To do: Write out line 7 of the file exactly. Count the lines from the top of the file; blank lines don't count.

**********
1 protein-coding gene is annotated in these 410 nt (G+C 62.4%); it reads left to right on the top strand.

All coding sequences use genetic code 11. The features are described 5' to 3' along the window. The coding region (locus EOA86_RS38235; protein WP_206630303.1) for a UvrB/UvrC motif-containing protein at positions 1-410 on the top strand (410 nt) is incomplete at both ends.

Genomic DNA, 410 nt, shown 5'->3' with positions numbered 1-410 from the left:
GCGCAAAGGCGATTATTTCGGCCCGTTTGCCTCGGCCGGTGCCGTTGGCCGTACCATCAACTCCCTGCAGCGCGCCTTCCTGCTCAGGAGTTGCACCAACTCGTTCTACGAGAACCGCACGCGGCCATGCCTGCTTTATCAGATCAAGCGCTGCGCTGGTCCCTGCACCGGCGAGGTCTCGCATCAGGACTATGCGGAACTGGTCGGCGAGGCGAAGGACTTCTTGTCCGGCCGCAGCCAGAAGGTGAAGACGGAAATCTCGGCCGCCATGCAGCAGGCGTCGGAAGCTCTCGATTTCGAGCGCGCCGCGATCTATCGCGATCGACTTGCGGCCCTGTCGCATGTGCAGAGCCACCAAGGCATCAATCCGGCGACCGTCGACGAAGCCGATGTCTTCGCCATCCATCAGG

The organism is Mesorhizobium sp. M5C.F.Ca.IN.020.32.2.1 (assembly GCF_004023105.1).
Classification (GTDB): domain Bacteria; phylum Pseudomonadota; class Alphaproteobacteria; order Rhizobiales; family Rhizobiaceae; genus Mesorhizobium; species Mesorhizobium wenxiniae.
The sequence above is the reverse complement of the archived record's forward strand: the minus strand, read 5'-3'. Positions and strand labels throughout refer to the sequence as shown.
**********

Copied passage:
The sequence above is the reverse complement of the archived record's forward strand: the minus strand, read 5'-3'. Positions and strand labels throughout refer to the sequence as shown.